Finland is preparing to defend itself against a mysterious activist group threatening to carry out cyberattacks — unless it gets some Bitcoin.
More than 200 Finnish public organizations and municipalities have taken part in the drills. The scenario reportedly involves a hypothetical hacking crew demanding payment before waging various cyberattacks, Yleisradio Oy (YLE) reports.
These measures are in direct response to threats made by an activist group calling itself #Tietovuoto321 (“data breach 321”), which sent Bitcoin ransom demands to 235 public organizations across Finland on October 10.
So far, government offices and towns have seen their websites and data systems come under simulated attack twice in the past month. A third practice day is reportedly scheduled for next week.
YLE noted that participating organizations have responded “enthusiastically.”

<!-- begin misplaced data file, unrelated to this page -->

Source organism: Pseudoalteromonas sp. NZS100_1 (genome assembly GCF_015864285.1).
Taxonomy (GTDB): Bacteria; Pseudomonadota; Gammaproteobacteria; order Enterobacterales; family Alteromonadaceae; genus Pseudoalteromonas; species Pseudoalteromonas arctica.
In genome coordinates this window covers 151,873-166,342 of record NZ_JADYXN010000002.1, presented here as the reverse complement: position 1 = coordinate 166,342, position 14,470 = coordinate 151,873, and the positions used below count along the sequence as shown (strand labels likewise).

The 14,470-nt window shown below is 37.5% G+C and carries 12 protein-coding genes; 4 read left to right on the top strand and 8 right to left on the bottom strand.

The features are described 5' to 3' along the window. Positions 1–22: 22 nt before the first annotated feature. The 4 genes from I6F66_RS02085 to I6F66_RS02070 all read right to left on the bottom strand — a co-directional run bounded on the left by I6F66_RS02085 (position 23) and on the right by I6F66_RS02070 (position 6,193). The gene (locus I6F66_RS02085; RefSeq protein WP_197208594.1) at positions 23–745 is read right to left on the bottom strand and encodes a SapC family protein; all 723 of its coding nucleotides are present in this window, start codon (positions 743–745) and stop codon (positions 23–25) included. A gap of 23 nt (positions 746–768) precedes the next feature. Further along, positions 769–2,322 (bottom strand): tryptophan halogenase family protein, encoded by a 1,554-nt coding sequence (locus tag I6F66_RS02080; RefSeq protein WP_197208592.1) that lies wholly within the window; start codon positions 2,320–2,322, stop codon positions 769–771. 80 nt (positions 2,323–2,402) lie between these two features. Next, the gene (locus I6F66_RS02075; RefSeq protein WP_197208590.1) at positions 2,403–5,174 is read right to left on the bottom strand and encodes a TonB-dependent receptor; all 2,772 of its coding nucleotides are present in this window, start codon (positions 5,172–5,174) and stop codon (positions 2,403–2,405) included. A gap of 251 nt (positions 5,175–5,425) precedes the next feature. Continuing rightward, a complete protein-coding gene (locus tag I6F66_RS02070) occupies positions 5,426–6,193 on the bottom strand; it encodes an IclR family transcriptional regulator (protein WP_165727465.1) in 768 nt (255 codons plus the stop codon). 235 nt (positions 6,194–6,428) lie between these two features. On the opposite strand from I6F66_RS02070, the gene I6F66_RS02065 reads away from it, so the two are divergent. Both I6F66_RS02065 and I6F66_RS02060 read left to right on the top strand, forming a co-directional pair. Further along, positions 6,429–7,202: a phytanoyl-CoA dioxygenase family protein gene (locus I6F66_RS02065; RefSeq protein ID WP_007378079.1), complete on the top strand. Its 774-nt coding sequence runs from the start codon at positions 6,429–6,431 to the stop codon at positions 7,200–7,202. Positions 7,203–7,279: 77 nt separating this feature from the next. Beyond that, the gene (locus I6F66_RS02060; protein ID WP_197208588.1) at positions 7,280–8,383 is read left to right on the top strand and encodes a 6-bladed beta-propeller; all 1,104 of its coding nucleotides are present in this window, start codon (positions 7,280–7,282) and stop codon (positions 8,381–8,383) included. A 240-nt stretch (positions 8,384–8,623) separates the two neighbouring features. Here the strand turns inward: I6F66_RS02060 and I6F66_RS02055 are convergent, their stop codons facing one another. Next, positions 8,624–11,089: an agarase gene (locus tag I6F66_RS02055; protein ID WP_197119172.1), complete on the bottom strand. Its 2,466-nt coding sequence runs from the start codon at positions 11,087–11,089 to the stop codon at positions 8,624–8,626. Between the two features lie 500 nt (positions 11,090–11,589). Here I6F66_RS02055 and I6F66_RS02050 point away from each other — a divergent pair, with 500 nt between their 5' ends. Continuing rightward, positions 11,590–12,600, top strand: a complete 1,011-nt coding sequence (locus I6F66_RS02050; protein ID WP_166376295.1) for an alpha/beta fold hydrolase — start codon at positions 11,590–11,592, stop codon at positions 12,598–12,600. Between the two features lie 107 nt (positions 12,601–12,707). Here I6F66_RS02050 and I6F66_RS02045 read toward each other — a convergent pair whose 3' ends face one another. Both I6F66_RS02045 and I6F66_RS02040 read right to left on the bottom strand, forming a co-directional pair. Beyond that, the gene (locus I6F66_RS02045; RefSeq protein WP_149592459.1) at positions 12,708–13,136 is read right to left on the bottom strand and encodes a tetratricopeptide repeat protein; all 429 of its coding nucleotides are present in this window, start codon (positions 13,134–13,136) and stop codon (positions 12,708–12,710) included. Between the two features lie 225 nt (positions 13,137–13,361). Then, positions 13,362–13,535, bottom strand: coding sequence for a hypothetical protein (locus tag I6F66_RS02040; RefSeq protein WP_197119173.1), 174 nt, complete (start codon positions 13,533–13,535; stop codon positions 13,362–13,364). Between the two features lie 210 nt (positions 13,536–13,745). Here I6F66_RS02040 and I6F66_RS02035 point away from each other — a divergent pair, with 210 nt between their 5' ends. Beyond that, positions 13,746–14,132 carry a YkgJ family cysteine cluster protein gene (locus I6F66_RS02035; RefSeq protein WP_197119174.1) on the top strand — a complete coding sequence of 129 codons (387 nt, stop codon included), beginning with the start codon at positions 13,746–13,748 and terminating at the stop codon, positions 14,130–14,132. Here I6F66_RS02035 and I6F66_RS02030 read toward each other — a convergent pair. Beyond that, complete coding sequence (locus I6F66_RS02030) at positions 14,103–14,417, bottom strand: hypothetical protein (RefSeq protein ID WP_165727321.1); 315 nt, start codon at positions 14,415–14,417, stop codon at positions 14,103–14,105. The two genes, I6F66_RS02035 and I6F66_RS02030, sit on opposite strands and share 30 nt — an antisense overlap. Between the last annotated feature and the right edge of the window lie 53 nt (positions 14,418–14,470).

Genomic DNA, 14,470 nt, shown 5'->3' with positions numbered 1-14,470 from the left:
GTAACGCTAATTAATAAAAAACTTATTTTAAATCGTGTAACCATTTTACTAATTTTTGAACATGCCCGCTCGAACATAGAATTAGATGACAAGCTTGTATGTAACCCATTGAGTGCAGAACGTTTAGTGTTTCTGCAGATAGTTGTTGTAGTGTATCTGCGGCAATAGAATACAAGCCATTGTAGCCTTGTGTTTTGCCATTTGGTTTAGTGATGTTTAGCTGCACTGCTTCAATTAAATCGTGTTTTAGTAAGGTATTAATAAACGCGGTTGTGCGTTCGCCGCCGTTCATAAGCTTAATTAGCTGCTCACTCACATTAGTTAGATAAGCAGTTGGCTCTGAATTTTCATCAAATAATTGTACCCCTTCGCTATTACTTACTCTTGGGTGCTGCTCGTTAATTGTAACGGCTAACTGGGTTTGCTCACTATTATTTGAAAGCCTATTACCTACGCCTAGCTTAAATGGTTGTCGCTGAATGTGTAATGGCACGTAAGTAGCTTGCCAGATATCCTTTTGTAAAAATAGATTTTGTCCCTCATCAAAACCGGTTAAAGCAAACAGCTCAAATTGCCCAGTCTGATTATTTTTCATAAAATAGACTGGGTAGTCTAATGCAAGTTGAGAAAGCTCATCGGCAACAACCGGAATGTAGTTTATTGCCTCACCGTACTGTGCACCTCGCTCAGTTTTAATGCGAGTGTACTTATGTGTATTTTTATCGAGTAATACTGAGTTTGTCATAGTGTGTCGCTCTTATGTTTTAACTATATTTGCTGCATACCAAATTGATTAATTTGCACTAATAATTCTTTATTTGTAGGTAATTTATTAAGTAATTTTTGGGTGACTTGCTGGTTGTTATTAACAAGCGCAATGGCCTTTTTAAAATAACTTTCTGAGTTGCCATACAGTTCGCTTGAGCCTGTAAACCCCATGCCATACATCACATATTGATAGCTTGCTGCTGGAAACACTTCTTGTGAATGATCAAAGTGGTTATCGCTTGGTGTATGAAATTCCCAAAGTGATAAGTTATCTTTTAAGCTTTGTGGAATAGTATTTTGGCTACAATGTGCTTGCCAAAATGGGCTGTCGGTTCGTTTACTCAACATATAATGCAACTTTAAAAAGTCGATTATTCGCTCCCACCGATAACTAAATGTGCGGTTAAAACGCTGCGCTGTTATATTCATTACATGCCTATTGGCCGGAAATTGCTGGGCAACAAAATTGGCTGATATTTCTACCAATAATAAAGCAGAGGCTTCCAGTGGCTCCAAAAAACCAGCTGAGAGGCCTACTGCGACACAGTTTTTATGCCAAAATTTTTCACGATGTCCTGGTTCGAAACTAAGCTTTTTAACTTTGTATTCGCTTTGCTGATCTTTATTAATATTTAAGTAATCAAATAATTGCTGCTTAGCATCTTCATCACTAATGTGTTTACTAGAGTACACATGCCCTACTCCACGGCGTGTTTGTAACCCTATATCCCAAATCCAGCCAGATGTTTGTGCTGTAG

Ransomware attacks on public facilities and municipalities have increased in frequency over the past year, and not just in Finland.
Hard Fork has previously reported that several US hospitals hit by ransomware attacks opted to pay the hackers to recover their systems.
Earlier this month, hackers held computer systems belonging to Mexican state-owned oil firm Pemex to ransom for a gut-twisting $4.9 million worth of Bitcoin.
It’s not all bad news, though. One ransomware victim recently exacted revenge on his attackers by infiltrating infrastructure powering their malware, releasing thousands of decryption keys to help others recover their files for free.
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